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Abstract

The mutually beneficial interactions between plants and their animal pollinators and seed dispersers have been paramount in the generation of Earth's biodiversity. These mutualistic interactions often involve dozens or even hundreds of species that form complex networks of interdependences. Understanding how coevolution proceeds in these highly diversified mutualisms among free-living species presents a conceptual challenge. Recent work has led to the unambiguous conclusion that mutualistic networks are very heterogeneous (the bulk of the species have a few interactions, but a few species are much more connected than expected by chance), nested (specialists interact with subsets of the species with which generalists interact), and built on weak and asymmetric links among species. Both ecological variables (e.g., phenology, local abundance, and geographic range) and past evolutionary history may explain such network patterns. Network structure has important implications for the coexistence and stability of species as well as for the coevolutionary process. Mutualistic networks can thus be regarded as the architecture of biodiversity.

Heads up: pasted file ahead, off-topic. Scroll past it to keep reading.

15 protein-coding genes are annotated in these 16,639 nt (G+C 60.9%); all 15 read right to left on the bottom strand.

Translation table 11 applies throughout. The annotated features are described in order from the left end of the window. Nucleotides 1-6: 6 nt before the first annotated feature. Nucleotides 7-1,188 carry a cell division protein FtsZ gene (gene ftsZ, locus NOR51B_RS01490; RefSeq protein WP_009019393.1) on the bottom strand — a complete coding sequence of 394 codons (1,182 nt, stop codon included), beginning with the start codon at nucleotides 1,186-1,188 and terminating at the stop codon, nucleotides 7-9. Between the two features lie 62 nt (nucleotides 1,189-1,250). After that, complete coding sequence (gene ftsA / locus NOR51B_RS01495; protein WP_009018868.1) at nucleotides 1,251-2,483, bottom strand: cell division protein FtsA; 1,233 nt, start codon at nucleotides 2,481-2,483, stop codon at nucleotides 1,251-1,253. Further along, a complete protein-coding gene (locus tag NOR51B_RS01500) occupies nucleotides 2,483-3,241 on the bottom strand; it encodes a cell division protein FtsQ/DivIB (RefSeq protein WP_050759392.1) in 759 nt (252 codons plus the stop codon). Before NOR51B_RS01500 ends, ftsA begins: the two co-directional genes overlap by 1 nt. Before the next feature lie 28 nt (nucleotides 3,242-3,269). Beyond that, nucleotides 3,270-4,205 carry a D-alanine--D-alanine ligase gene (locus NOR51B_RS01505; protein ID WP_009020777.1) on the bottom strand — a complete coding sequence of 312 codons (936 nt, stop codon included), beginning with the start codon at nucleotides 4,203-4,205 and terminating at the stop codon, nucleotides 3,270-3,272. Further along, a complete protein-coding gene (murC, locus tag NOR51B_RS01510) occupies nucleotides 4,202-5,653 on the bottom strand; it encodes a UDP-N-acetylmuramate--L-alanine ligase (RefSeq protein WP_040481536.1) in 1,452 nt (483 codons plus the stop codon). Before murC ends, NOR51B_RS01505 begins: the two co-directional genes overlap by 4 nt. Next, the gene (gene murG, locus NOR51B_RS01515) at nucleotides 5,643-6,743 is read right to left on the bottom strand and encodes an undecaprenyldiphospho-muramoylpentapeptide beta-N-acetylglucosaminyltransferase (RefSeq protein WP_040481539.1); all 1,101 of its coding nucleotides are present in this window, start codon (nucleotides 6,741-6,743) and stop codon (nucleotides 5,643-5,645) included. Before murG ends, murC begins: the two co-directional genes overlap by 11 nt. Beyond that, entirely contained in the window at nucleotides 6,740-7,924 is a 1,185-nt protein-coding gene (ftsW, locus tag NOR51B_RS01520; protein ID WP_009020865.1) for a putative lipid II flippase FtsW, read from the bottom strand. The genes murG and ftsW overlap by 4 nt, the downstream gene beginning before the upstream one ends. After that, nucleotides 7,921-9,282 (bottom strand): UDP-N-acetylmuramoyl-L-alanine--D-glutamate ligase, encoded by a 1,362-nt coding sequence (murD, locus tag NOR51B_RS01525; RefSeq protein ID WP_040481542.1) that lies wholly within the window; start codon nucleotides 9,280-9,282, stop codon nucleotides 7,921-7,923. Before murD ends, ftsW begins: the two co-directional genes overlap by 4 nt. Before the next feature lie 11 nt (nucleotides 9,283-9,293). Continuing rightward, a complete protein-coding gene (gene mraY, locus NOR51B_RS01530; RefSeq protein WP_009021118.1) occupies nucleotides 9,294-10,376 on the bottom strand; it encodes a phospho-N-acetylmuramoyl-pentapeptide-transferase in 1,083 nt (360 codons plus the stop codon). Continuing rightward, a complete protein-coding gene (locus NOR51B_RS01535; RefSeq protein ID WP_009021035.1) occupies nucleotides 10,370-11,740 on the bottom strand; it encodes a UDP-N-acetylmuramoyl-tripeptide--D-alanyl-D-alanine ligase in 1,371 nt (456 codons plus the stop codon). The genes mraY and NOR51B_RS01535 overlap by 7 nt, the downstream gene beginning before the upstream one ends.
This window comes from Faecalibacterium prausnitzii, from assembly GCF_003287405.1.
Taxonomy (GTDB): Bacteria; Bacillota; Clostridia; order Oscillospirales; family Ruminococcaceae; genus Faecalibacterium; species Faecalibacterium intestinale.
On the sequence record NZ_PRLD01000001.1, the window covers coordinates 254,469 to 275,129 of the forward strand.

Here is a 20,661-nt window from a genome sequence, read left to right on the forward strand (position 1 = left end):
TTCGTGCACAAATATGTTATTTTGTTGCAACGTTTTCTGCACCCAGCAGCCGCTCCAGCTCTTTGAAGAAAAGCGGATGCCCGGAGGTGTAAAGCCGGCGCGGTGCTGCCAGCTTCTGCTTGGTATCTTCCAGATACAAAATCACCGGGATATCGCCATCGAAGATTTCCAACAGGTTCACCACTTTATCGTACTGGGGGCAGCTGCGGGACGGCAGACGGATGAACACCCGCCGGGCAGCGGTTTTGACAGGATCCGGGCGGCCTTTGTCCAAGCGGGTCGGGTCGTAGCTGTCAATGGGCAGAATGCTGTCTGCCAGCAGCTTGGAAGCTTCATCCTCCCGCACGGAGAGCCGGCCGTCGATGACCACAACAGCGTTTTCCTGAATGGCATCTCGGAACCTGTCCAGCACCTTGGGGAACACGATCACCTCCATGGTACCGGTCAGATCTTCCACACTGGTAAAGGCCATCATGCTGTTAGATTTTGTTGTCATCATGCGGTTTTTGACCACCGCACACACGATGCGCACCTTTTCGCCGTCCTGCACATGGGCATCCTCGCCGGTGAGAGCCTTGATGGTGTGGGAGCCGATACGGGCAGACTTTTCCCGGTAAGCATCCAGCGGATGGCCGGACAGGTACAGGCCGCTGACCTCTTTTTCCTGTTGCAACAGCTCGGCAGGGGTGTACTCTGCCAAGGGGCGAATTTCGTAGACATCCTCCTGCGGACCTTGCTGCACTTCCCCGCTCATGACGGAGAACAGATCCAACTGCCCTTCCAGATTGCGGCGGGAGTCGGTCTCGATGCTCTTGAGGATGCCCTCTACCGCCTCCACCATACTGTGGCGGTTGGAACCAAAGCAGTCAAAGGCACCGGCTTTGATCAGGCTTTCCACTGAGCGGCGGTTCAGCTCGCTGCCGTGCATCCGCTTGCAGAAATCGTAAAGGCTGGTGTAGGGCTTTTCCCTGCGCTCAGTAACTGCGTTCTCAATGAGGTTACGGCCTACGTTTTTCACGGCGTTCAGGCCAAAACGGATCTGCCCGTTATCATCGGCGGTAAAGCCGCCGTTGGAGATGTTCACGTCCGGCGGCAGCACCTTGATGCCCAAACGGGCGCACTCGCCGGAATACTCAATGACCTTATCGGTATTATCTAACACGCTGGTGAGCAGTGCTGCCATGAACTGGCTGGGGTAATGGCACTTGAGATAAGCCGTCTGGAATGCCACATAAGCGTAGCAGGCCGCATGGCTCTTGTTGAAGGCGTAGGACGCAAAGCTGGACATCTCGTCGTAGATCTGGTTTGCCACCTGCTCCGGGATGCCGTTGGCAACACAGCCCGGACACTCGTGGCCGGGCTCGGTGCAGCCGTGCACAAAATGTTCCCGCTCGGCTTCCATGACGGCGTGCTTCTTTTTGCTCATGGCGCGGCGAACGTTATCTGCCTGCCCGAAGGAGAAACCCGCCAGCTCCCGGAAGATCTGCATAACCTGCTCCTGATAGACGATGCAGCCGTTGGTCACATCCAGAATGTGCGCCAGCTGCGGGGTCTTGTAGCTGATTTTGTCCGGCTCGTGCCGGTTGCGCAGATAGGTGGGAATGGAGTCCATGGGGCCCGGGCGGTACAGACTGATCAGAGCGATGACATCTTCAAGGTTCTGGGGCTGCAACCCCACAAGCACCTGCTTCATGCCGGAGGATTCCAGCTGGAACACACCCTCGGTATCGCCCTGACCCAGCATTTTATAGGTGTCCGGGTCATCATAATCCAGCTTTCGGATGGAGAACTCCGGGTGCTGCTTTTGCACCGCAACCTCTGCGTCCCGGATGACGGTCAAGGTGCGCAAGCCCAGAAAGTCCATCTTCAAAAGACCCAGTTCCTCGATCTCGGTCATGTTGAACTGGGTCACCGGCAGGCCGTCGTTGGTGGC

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/content/journals/10.1146/annurev.ecolsys.38.091206.095818
2007-12-01
2024-05-22
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  • Article Type: Review Article
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